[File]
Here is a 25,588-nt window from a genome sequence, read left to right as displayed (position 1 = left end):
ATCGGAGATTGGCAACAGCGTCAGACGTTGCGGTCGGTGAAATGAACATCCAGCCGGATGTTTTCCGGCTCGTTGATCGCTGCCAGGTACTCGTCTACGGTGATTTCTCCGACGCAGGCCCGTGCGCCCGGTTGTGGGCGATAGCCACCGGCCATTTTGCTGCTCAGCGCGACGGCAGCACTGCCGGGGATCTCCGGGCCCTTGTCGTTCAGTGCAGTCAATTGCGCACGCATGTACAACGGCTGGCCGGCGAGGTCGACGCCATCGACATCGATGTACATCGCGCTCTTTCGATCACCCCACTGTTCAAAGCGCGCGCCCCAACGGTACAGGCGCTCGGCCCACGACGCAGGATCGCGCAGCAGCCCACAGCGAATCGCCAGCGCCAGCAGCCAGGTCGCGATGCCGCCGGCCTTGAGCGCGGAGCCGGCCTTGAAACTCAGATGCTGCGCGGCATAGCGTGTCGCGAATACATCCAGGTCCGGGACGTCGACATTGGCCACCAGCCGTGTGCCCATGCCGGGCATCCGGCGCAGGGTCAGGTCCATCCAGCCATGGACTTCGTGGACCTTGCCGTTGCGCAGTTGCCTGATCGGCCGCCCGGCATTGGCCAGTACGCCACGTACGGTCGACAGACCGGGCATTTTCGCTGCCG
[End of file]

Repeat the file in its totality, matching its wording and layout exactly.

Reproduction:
Here is a 25,588-nt window from a genome sequence, read left to right as displayed (position 1 = left end):
ATCGGAGATTGGCAACAGCGTCAGACGTTGCGGTCGGTGAAATGAACATCCAGCCGGATGTTTTCCGGCTCGTTGATCGCTGCCAGGTACTCGTCTACGGTGATTTCTCCGACGCAGGCCCGTGCGCCCGGTTGTGGGCGATAGCCACCGGCCATTTTGCTGCTCAGCGCGACGGCAGCACTGCCGGGGATCTCCGGGCCCTTGTCGTTCAGTGCAGTCAATTGCGCACGCATGTACAACGGCTGGCCGGCGAGGTCGACGCCATCGACATCGATGTACATCGCGCTCTTTCGATCACCCCACTGTTCAAAGCGCGCGCCCCAACGGTACAGGCGCTCGGCCCACGACGCAGGATCGCGCAGCAGCCCACAGCGAATCGCCAGCGCCAGCAGCCAGGTCGCGATGCCGCCGGCCTTGAGCGCGGAGCCGGCCTTGAAACTCAGATGCTGCGCGGCATAGCGTGTCGCGAATACATCCAGGTCCGGGACGTCGACATTGGCCACCAGCCGTGTGCCCATGCCGGGCATCCGGCGCAGGGTCAGGTCCATCCAGCCATGGACTTCGTGGACCTTGCCGTTGCGCAGTTGCCTGATCGGCCGCCCGGCATTGGCCAGTACGCCACGTACGGTCGACAGACCGGGCATTTTCGCTGCCG